It is a major advancement in the quest to grow patients' own replacement tissue to treat diseases.
The same scientists last year were the first to clone a human embryo. Now they have improved, by more than tenfold, their efficiency at culling these master cells, thus making pursuit of therapeutic cloning more practical.
"I didn't think they would be at this stage for decades, let alone within a year," said Dr. Gerald Schatten of the University of Pittsburgh. He acted as an adviser to the Korean lab in analyzing its data, which was being published Friday in the journal Science.
"This paper will be of major impact," said stem-cell researcher Dr. Rudolph Jaenisch of the Whitehead Institute for Biomedical Research in Cambridge, Mass. "The argument that it will not work in humans will not be tenable after this."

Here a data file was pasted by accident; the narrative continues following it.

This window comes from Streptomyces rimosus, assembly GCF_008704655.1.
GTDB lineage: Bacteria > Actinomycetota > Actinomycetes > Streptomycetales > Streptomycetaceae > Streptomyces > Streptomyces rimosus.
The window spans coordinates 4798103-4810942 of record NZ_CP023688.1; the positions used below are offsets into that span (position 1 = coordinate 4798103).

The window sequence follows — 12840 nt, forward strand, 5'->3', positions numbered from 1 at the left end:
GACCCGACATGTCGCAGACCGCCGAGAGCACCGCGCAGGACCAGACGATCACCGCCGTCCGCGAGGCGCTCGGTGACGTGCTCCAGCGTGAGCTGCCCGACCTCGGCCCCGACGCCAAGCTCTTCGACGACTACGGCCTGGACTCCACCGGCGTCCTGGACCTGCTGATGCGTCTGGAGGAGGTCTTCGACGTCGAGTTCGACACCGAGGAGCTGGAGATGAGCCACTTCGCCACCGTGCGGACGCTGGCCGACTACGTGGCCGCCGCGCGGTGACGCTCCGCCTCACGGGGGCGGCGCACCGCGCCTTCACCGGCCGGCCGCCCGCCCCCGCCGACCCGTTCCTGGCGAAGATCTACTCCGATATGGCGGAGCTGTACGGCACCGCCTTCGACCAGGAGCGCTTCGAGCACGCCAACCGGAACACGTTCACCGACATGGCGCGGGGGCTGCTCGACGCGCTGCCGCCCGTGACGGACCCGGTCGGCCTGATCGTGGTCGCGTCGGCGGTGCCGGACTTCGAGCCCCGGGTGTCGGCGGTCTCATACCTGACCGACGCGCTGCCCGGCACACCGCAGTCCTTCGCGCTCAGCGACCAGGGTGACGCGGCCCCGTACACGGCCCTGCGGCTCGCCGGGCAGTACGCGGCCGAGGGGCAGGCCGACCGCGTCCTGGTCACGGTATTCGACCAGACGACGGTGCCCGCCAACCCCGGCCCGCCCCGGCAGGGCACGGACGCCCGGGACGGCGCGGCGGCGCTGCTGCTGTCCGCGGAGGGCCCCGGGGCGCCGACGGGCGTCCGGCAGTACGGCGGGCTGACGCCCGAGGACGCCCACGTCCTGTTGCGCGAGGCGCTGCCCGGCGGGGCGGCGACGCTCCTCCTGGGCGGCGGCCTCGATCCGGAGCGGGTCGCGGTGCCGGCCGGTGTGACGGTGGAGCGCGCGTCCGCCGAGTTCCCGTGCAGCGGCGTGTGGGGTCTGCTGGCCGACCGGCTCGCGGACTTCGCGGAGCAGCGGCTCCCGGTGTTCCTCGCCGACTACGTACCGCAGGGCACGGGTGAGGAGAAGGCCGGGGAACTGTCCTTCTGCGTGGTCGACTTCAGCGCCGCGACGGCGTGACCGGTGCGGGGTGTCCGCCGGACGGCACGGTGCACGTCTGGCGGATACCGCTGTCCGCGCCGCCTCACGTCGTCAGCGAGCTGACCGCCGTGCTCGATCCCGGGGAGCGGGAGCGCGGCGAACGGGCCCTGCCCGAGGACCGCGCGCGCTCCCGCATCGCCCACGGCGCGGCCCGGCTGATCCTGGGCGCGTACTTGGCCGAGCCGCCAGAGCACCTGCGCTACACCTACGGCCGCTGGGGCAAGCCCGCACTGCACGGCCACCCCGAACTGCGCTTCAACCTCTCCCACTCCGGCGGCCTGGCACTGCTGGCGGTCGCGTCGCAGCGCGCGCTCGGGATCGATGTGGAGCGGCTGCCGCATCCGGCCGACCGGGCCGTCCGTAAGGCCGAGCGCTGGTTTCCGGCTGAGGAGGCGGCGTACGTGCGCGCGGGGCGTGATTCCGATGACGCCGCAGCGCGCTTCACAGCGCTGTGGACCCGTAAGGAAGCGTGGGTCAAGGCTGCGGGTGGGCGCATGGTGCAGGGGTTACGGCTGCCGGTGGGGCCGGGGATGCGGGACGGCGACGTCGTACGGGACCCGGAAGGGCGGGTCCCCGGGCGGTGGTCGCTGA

This research is not cloning to make babies. Instead, scientists create test-tube embryos to supply stem cells, the building blocks which give rise to every tissue in the body and which are a genetic match for a particular patient, preventing rejection by the immune system.
If scientists could harness the regenerative power of those stem cells, they might be able to repair damage from spinal cord injuries, diabetes, Parkinson's and other diseases.